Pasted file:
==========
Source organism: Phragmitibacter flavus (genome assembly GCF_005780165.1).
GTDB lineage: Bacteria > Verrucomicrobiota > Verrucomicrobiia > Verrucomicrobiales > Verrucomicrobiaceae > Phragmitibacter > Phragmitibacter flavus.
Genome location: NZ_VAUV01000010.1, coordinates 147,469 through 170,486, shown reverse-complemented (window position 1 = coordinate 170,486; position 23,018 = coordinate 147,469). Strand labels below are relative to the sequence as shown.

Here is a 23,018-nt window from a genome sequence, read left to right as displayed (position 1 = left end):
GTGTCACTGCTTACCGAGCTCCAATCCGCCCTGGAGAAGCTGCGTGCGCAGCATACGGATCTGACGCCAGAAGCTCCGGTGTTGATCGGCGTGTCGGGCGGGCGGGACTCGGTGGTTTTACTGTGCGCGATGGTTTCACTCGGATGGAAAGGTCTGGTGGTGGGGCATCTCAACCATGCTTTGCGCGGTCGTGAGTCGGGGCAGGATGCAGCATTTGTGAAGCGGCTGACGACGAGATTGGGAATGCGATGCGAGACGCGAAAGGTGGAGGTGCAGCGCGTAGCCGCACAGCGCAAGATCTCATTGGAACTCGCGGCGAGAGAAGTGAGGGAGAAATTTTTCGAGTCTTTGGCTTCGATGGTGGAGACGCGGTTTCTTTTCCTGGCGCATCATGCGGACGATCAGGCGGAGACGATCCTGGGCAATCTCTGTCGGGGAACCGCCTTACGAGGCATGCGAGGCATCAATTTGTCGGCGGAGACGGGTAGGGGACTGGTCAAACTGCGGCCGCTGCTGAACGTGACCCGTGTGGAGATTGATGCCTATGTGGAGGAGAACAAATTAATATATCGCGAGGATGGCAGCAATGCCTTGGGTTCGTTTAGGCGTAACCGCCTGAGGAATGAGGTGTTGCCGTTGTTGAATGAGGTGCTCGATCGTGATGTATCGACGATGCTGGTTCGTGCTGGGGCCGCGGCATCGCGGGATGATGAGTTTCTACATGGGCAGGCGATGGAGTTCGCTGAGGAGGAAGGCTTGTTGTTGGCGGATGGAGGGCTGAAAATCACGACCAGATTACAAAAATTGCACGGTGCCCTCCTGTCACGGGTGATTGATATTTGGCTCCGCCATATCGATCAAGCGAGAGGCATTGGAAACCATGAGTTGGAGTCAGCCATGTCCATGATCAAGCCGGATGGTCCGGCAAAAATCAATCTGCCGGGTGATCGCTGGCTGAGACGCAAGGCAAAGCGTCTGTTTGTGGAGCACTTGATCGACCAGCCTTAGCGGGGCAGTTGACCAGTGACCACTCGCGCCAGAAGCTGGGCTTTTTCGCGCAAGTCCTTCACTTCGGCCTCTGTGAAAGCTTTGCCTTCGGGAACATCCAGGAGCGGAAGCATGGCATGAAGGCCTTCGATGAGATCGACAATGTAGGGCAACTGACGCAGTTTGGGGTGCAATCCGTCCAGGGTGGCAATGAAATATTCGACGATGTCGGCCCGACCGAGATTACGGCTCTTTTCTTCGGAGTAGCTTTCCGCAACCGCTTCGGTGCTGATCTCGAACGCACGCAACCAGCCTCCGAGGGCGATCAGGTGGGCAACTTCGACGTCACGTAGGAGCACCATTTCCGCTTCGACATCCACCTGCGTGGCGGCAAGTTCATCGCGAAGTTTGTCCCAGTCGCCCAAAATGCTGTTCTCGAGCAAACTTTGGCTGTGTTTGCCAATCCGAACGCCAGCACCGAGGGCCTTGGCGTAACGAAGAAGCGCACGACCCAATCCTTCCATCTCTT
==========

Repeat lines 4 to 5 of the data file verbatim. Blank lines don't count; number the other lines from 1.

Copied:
Here is a 23,018-nt window from a genome sequence, read left to right as displayed (position 1 = left end):
GTGTCACTGCTTACCGAGCTCCAATCCGCCCTGGAGAAGCTGCGTGCGCAGCATACGGATCTGACGCCAGAAGCTCCGGTGTTGATCGGCGTGTCGGGCGGGCGGGACTCGGTGGTTTTACTGTGCGCGATGGTTTCACTCGGATGGAAAGGTCTGGTGGTGGGGCATCTCAACCATGCTTTGCGCGGTCGTGAGTCGGGGCAGGATGCAGCATTTGTGAAGCGGCTGACGACGAGATTGGGAATGCGATGCGAGACGCGAAAGGTGGAGGTGCAGCGCGTAGCCGCACAGCGCAAGATCTCATTGGAACTCGCGGCGAGAGAAGTGAGGGAGAAATTTTTCGAGTCTTTGGCTTCGATGGTGGAGACGCGGTTTCTTTTCCTGGCGCATCATGCGGACGATCAGGCGGAGACGATCCTGGGCAATCTCTGTCGGGGAACCGCCTTACGAGGCATGCGAGGCATCAATTTGTCGGCGGAGACGGGTAGGGGACTGGTCAAACTGCGGCCGCTGCTGAACGTGACCCGTGTGGAGATTGATGCCTATGTGGAGGAGAACAAATTAATATATCGCGAGGATGGCAGCAATGCCTTGGGTTCGTTTAGGCGTAACCGCCTGAGGAATGAGGTGTTGCCGTTGTTGAATGAGGTGCTCGATCGTGATGTATCGACGATGCTGGTTCGTGCTGGGGCCGCGGCATCGCGGGATGATGAGTTTCTACATGGGCAGGCGATGGAGTTCGCTGAGGAGGAAGGCTTGTTGTTGGCGGATGGAGGGCTGAAAATCACGACCAGATTACAAAAATTGCACGGTGCCCTCCTGTCACGGGTGATTGATATTTGGCTCCGCCATATCGATCAAGCGAGAGGCATTGGAAACCATGAGTTGGAGTCAGCCATGTCCATGATCAAGCCGGATGGTCCGGCAAAAATCAATCTGCCGGGTGATCGCTGGCTGAGACGCAAGGCAAAGCGTCTGTTTGTGGAGCACTTGATCGACCAGCCTTAGCGGGGCAGTTGACCAGTGACCACTCGCGCCAGAAGCTGGGCTTTTTCGCGCAAGTCCTTCACTTCGGCCTCTGTGAAAGCTTTGCCTTCGGGAACATCCAGGAGCGGAAGCATGGCATGAAGGCCTTCGATGAGATCGACAATGTAGGGCAACTGACGCAGTTTGGGGTGCAATCCGTCCAGGGTGGCAATGAAATATTCGACGATGTCGGCCCGACCGAGATTACGGCTCTTTTCTTCGGAGTAGCTTTCCGCAACCGCTTCGGTGCTGATCTCGAACGCACGCAACCAGCCTCCGAGGGCGATCAGGTGGGCAACTTCGACGTCACGTAGGAGCACCATTTCCGCTTCGACATCCACCTGCGTGGCGGCAAGTTCATCGCGAAGTTTGTCCCAGTCGCCCAAAATGCTGTTCTCGAGCAAACTTTGGCTGTGTTTGCCAATCCGAACGCCAGCACCGAGGGCCTTGGCGTAACGAAGAAGCGCACGACCCAATCCTTCCATCTCTT